VOL. 125 | NO. 2 | Tuesday, January 05, 2010
Docs Deflect Increasing Malpractice Claims
By SCOTT SHEPARD | Special to The Daily News
“The financial and emotional costs of professional liability litigation are tremendous; trying to avoid lawsuits involves every day of my life, every judgment that I make, and every order that I write. Is that not sad?”– Hugh Francis III
Partner, Memphis Surgery Associates
Tennessee doctors continue to fend off the vast majority of malpractice suits filed, but the five-year trend is unmistakable: The price of success grows higher every year.
Physicians and their insurance companies traditionally close up to 85 percent of malpractice cases without paying a penny to plaintiffs. But in the latest year of data available, 2007, the cost of those wins was up 17.5 percent, following an 8.4 percent rise a year earlier.
Figures are compiled by the Tennessee Department of Commerce and Insurance, based on reports submitted by individual carriers and providers.
Of 3,043 cases closed in 2007, just seven went to court while another 492 were settled out of court. The other 2,544 just died on the vine.
“Obviously, too many medical malpractice suits are being filed,” said general and vascular surgeon Hugh Francis III, a partner at Memphis Surgery Associates. “Tremendous is the cost of defending all these suits. It would be a mistake to underestimate the significance of this financial burden.”
Contending with malpractice suits costs doctors in a myriad of ways, said Steven C. Williams, president and CEO of State Volunteer Mutual Insurance Co., the largest malpractice carrier in Tennessee.
Professional time is burned in meetings with attorneys, giving depositions, and possibly a trial. Elective procedures are either postponed or turned over to another doctor.
“This effect on patients is part of the non-financial cost to the public,” he said.
Often it’s the head pathologists and radiologists who take the brunt of the burden. Virtually every patient has lab work and imaging services, so the names of the department heads appear on the medical charts, even though they perform little or no patient care.
But having their names there means they are invariably included on a long list of co-defendants. It can cost $7,000 to extract a single pathologist from one case, so it adds up quickly.
Personal injury and medical malpractice are among the most precarious fields of law, and lawyers say they are loath to file frivolous suits on a contingency basis. A suit can drag out for several years, and the attorney doesn’t get his cut until the end.
“Defendants have superior resources, usually hiring two or three times as many experts on each issue than the patient can afford; this impacts results,” said John A. Day, a personal injury and malpractice attorney at the Nashville firm of Day & Blair. “You can see defense costs are increasing – defendants and their lawyers are fighting harder.”
Defense attorneys also tend to be more specialized and so develop a more effective knowledge base against the plaintiff lawyer who’s also handling general law to pay the bills.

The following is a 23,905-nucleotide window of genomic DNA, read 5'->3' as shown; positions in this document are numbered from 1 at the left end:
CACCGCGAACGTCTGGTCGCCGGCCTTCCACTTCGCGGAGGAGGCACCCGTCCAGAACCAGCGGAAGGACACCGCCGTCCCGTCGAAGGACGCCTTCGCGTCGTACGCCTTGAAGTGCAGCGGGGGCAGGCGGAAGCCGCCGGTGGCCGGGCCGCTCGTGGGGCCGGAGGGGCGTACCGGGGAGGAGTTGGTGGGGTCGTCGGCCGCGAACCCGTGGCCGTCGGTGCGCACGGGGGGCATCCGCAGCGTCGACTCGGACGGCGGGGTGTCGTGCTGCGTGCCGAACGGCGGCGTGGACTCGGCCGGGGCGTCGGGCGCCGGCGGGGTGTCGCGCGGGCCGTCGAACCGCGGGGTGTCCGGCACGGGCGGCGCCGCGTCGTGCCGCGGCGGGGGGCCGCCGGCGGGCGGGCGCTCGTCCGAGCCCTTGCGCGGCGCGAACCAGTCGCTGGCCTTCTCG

Tennessee is among the lowest-risk states for doctors, in part, Day said, because of a very old legal principle still in use in Tennessee, known as the “local standard of care.”
Most states have adopted statewide standards to assess care, but Tennessee cases can still be argued county by county.
“This particularly harms patients in rural areas because the defense claims that only rural doctors know how medicine is practiced in rural areas,” Day said.
Twenty years of bad press about the effect of malpractice suits on health care costs also predisposes jurors against plaintiffs, Day said.
Medicine is not an exact science, and even when physicians do everything perfectly the results may not be pleasing, Williams said. That particularly can be the case in cities like Memphis and Nashville, where world-known specialists often attract the most complicated cases, with a host of things that can go wrong.
“Medical outcomes that are not as expected or hoped for are seldom the result of anyone’s substandard care,” he said. “Sometimes patients believe that somebody ought to pay and hope that they can obtain money; there are some lawsuits that are utterly groundless and that one might say should not be filed, but they are seldom successful.”
One way to reduce that number would be for physicians to help patients understand on the front end that not all outcomes are satisfying.
“Better communication between physicians and their patients needs continued improvement,” said Gastroenterologist Robert Kerlan of Memphis Medical Specialists.
When that doesn’t work, settlements are often necessary to cut the loss of time and eliminate the risk of a lottery-sized jury award, he said.
The number of out-of-court settlements tends to represent the number of cases with bad outcomes and enough reasonable doubt by defendants.
It’s only the cases in which both sides are most dramatically opposed that end up before a judge. On one side a plaintiff feels profoundly wronged and his lawyer thinks he can prove it. On the other side a doctor and his lawyer think they can prove just the opposite. At the end of the year, that’s barely a quarter of 1 percent of all cases, but those cases are on the minds of every doctor, every time they step into an exam room.
“The financial and emotional costs of professional liability litigation are tremendous; trying to avoid lawsuits involves every day of my life, every judgment that I make, and every order that I write,” Francis said. “Is that not sad?”
Scott Shepard is a freelance writer and can be reached at firstname.lastname@example.org.